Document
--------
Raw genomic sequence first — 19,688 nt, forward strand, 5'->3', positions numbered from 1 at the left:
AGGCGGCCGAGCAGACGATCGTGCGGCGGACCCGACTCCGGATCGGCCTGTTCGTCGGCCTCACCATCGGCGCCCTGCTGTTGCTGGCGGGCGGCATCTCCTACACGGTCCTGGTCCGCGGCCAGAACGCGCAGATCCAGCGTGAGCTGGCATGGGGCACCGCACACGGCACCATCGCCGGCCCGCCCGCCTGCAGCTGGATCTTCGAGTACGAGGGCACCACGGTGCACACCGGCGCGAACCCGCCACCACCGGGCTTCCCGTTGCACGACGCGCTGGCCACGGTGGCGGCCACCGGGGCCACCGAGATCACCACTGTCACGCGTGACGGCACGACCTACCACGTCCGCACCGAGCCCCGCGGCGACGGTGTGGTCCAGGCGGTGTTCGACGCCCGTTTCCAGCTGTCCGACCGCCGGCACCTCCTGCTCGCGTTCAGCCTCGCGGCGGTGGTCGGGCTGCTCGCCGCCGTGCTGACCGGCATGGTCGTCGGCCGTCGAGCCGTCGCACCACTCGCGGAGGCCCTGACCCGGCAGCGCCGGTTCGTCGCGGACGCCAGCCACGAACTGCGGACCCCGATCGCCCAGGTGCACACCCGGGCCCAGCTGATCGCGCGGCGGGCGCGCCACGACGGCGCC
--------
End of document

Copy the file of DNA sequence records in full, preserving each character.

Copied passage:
Raw genomic sequence first — 19,688 nt, forward strand, 5'->3', positions numbered from 1 at the left:
AGGCGGCCGAGCAGACGATCGTGCGGCGGACCCGACTCCGGATCGGCCTGTTCGTCGGCCTCACCATCGGCGCCCTGCTGTTGCTGGCGGGCGGCATCTCCTACACGGTCCTGGTCCGCGGCCAGAACGCGCAGATCCAGCGTGAGCTGGCATGGGGCACCGCACACGGCACCATCGCCGGCCCGCCCGCCTGCAGCTGGATCTTCGAGTACGAGGGCACCACGGTGCACACCGGCGCGAACCCGCCACCACCGGGCTTCCCGTTGCACGACGCGCTGGCCACGGTGGCGGCCACCGGGGCCACCGAGATCACCACTGTCACGCGTGACGGCACGACCTACCACGTCCGCACCGAGCCCCGCGGCGACGGTGTGGTCCAGGCGGTGTTCGACGCCCGTTTCCAGCTGTCCGACCGCCGGCACCTCCTGCTCGCGTTCAGCCTCGCGGCGGTGGTCGGGCTGCTCGCCGCCGTGCTGACCGGCATGGTCGTCGGCCGTCGAGCCGTCGCACCACTCGCGGAGGCCCTGACCCGGCAGCGCCGGTTCGTCGCGGACGCCAGCCACGAACTGCGGACCCCGATCGCCCAGGTGCACACCCGGGCCCAGCTGATCGCGCGGCGGGCGCGCCACGACGGCGCC